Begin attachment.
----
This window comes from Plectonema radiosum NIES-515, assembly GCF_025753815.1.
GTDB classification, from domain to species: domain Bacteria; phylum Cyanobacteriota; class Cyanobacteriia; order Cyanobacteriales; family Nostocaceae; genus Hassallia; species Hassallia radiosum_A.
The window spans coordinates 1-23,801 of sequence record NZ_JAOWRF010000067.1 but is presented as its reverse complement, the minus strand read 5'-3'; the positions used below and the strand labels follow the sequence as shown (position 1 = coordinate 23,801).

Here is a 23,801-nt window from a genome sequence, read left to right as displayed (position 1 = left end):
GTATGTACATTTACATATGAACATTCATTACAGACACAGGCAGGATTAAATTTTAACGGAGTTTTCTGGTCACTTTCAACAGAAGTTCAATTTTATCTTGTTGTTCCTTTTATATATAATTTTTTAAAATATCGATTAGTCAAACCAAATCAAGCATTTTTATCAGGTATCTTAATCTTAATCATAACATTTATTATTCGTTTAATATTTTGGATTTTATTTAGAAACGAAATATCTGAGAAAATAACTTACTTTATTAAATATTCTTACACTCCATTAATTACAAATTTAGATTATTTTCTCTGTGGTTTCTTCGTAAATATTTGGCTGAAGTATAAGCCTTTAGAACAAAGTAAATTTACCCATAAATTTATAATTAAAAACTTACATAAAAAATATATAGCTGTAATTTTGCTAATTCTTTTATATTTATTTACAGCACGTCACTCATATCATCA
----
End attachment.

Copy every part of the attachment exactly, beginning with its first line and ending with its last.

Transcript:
This window comes from Plectonema radiosum NIES-515, assembly GCF_025753815.1.
GTDB classification, from domain to species: domain Bacteria; phylum Cyanobacteriota; class Cyanobacteriia; order Cyanobacteriales; family Nostocaceae; genus Hassallia; species Hassallia radiosum_A.
The window spans coordinates 1-23,801 of sequence record NZ_JAOWRF010000067.1 but is presented as its reverse complement, the minus strand read 5'-3'; the positions used below and the strand labels follow the sequence as shown (position 1 = coordinate 23,801).

Here is a 23,801-nt window from a genome sequence, read left to right as displayed (position 1 = left end):
GTATGTACATTTACATATGAACATTCATTACAGACACAGGCAGGATTAAATTTTAACGGAGTTTTCTGGTCACTTTCAACAGAAGTTCAATTTTATCTTGTTGTTCCTTTTATATATAATTTTTTAAAATATCGATTAGTCAAACCAAATCAAGCATTTTTATCAGGTATCTTAATCTTAATCATAACATTTATTATTCGTTTAATATTTTGGATTTTATTTAGAAACGAAATATCTGAGAAAATAACTTACTTTATTAAATATTCTTACACTCCATTAATTACAAATTTAGATTATTTTCTCTGTGGTTTCTTCGTAAATATTTGGCTGAAGTATAAGCCTTTAGAACAAAGTAAATTTACCCATAAATTTATAATTAAAAACTTACATAAAAAATATATAGCTGTAATTTTGCTAATTCTTTTATATTTATTTACAGCACGTCACTCATATCATCA